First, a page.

We can talk about the change in free energy, or G, over time, not only in the sense of a total amount, but also in the sense of specific chemical reactions. The change in G is delta (Δ) G. And the ΔG of the universe is always negative because it’s always decreasing. But the ΔG within a system can be positive, and the ΔG of any given chemical reaction can be positive or negative.

If something has a negative ΔG, that means that free energy is released and lost as dispersed heat. This is something that occurs spontaneously. It involves a decrease in the amount of order, and it’s referred to as energetically favorable.

If something has a positive ΔG, that means that energy is incorporated that will not occur spontaneously. The amount of order increases and we refer to this as energetically unfavorable.

Video Time: 26 min 35 sec

If we’re going to create and sustain order within our bodies, we need a lot of reactions that have positive ΔG’s. But the only way that we can make those reactions go forward, is to couple them to reactions with negative ΔG’s

There’s two reasons for that. One is that the energy has to come from somewhere, so it comes from the reaction with a negative ΔG. But also whenever we have a positive ΔG, we need to more than compensate for it with something that has a larger negative ΔG. And that’s because the disorder of the universe is always increasing, the net ΔG of the universe is always negative, so that math has to add up in that way.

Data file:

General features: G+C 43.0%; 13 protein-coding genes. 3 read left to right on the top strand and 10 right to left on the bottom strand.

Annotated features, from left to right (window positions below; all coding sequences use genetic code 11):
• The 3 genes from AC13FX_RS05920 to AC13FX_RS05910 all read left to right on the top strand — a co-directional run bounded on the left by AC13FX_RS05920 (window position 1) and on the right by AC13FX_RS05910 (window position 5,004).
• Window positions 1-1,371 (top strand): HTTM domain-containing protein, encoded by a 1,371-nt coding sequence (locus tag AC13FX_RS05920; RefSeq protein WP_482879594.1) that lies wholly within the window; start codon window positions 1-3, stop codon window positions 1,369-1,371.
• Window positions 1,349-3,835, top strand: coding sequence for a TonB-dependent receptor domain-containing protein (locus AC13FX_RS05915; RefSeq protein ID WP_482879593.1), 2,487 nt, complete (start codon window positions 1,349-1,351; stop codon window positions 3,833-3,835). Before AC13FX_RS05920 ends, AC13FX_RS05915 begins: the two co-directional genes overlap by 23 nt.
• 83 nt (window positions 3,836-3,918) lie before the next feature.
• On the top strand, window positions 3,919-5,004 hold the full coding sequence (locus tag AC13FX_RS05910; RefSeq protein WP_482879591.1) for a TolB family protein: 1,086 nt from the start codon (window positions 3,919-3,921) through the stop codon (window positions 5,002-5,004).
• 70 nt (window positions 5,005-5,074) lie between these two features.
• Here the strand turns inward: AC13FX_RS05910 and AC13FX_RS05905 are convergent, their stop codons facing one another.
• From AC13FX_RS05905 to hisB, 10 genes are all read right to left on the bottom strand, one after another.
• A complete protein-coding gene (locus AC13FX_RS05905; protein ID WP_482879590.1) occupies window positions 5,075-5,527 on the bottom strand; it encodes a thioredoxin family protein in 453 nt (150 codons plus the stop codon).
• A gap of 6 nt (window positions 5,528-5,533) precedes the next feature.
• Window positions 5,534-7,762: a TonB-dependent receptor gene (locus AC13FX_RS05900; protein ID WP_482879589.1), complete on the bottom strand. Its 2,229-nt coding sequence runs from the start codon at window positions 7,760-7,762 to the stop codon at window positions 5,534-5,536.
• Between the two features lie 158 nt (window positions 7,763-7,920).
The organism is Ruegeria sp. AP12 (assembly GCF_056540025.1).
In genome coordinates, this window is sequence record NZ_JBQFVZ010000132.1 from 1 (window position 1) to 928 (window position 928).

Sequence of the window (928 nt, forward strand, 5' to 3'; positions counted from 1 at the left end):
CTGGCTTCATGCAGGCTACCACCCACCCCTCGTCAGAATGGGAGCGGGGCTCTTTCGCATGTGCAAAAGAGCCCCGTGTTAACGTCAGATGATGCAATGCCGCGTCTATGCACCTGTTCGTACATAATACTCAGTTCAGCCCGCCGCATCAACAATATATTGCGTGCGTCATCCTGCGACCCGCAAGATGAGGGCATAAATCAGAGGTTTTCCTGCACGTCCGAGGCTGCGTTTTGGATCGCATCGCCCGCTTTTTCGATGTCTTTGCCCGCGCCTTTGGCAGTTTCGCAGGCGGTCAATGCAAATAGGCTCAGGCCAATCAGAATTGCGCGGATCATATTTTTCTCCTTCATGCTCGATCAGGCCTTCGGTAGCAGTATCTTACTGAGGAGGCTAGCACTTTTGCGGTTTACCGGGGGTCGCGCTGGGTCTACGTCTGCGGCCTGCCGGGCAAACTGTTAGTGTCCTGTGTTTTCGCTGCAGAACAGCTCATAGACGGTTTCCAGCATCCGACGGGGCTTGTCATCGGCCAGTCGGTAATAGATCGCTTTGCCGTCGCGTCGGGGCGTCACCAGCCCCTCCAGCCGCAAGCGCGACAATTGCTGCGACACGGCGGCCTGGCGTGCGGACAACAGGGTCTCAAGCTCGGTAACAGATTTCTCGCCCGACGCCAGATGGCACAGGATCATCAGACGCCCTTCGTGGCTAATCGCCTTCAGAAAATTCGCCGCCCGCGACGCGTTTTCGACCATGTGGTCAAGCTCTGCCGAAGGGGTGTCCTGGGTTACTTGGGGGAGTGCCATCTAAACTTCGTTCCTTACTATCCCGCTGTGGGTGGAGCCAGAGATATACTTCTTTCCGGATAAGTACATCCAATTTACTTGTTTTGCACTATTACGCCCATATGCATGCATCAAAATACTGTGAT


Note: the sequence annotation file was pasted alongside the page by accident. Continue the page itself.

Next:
Shown on the screen is one gear turning another. The blue gear represents a reaction with a negative ΔG. It’s providing the energy for the reaction that’s shown in red with a positive ΔG. But the gear is bigger and that’s showing that the magnitude of that negative ΔG has to be larger than the magnitude of a positive ΔG.

Video Time: 27 min 53 sec

If we apply this to ATP synthase, the flowing of the hydrogen ions along their electrochemical gradient has a negative ΔG. The synthesis of ATP has a positive ΔG.

The magnitude of the negative ΔG associated with the movement of hydrogen ions, has to be greater than the magnitude of the positive ΔG of ATP synthesis, because there has to be energy left over to be released as heat and that heat has to cause a greater decrease in the order of the universe and the free energy of the universe than is invested in the synthesis of ATP.

When we couple things with a negative ΔG to things with a positive ΔG, we have to have them structurally connected in a very direct sense. They’ve got to be touching each other.